Just outside Fort Worth, Texas, Phyllis Kuykendall, M.Photog.Cr., CPP, runs Lilly Blue Photography on three verdant acres of land. On the property are a weathered, vintage truck, a rope swing adorned with floral garland, a swimming pool, and an old barn recently outfitted with a 12x20-foot bay and various backgrounds. It’s an idyllic setting that offers an ample variety of textures and backgrounds for high school senior portraits. And it all but eliminates the need for location work.
After briefly pursuing family, child, and newborn portraiture, Kuykendall trained her focus on high school seniors in 2009, and they’ve been her priority ever since. About 95% of her senior clients are girls—unsurprising given that she makes cheer team photos for several area high schools, which has proven to be a fruitful networking tactic.
These days Kuykendall is concentrating on simplicity and streamlining to deliver the best for both her clients and her business. As is often the case for entrepreneurs, finding the right formula took a little trial and error.
The standard industry advice for photographers is to increase rates, and rightly so since many new photographers start out undervaluing their work and time, often giving both away just to get started. But to set the appropriate pricing you have to know what your market will support. Feeling inspired after attending a workshop, Kuykendall increased her rates in hopes of snagging $4,000 to $5,000 sales averages.
“I did fairly well that year, but the next year all I heard was crickets,” she says. “It was like people decided that I was a great photographer, but I was just too expensive. I didn’t want to be that person and lose clients.”
Kuykendall photographed 25 seniors the year she hiked her rates but only 11 the following year, clear evidence that something was off since her prices were all she’d changed. She realized that her local market couldn’t support her rates. She considered expanding outside her local area, targeting the more upscale neighborhoods in Dallas and Highland Park, but she wasn’t willing to commit the time and resources to do that.
“Do I want $4,000 sales?” she asks. “Well, yeah! But I also value my time with my kids and grandkids. I had to price things for my area because I just wasn’t willing to go outside of that. And you know what? That’s OK.”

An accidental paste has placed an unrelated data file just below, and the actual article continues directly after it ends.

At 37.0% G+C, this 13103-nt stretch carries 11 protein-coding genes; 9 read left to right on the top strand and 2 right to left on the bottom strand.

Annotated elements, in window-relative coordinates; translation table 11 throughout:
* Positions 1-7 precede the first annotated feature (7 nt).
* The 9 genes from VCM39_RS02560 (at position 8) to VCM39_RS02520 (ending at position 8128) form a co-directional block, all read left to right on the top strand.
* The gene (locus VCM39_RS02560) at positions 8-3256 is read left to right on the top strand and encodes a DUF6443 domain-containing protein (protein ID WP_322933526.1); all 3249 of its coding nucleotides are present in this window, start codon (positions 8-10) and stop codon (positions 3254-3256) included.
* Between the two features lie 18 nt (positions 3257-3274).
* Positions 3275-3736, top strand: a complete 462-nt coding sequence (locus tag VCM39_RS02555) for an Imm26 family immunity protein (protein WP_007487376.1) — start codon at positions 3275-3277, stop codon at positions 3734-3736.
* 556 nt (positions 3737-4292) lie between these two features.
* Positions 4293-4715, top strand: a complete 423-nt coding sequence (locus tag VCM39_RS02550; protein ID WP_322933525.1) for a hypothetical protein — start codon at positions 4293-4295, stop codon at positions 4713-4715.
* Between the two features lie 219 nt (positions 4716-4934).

Kuykendall found that in her market, a $2,000 per sale average was a much more attainable goal. But to get there she had to analyze what her clients were buying and attach real costs to each item, including her time. This sounds like business 101, but a lot of photographers forget to factor in their time when calculating their true costs. Kuykendall keeps a cost/profit spreadsheet for each client. She records the total sale, the cost of the individual products (lab prints, slideshow, packaging, flash drive, retouching, etc.), sales tax, her time, and in the last column, her profit. By tracking those numbers over time, she was able to determine palatable pricing for her market that wouldn’t undervalue her work and would enable her to clear a respectable profit.
Through her analysis, Kuykendall also discovered that most of her clients came from dual-income households, purchased one of two mid-level packages, and preferred small prints to large wall art. Analyzing her costs helped her to see what clients were actually buying so she could laser target her sales.
“Something I hear a lot is that my clients don’t have the wall space for a large print because they have multiple kids,” she says. “So instead of focusing on large wall canvases, I steer them toward 8x10s and 11x14s or a wall collage of 5x7s. Those make me the most money and happen to be what my clients actually want.”
Once Kuykendall embraced her new pricing structure, she made tweaks to ensure she didn’t put in unnecessary time that would ultimately devalue her profits. The lowest-hanging fruit was to rethink her hair and makeup arrangement.
For years, a hair and makeup artist came to the studio to style clients before their sessions. “It was a scheduling nightmare that made me dependent on the makeup artist’s schedule rather than mine,” she says. “It was also an hour and a half that I was just sitting and watching them, which was not cost effective.”
Instead, Kuykendall partnered with a local salon that’s open seven days a week. The salon offers her seniors a discount, and it’s up to the client to schedule the appointment ahead of the session. The arrangement is beneficial for the salon, as many girls return to have their makeup done for prom and formal dances.
Kuykendall also streamlined by setting up payment plans for clients that start with a $250 deposit. By accepting credit cards, she can auto bill each installment on the first of each month for the duration of the plan. Not only does this make the investment feel more manageable to clients, but it also guarantees a monthly income.
“This helps me cover expenses throughout the year: Texas School, memberships, etc.,” she says. “The last payment they make typically covers their products, so I’m not out any money. So far it’s been working out really well for the parents, too. It makes the higher packages seem more reasonable.”
If there’s one point Kuykendall wants to drive home it’s that you don’t have to average $4,000 per sale to be a successful photographer.
“Price for your market,” she says. “Do not be ashamed of how you earn your living, but don’t give it away, either. Sell what makes you the most money. My area is smaller prints, so I have to maximize my sales of those to make the most profit from each package. You have to do what works for you, not what works for someone else.”
Stephanie Boozer is a writer in Charleston, South Carolina.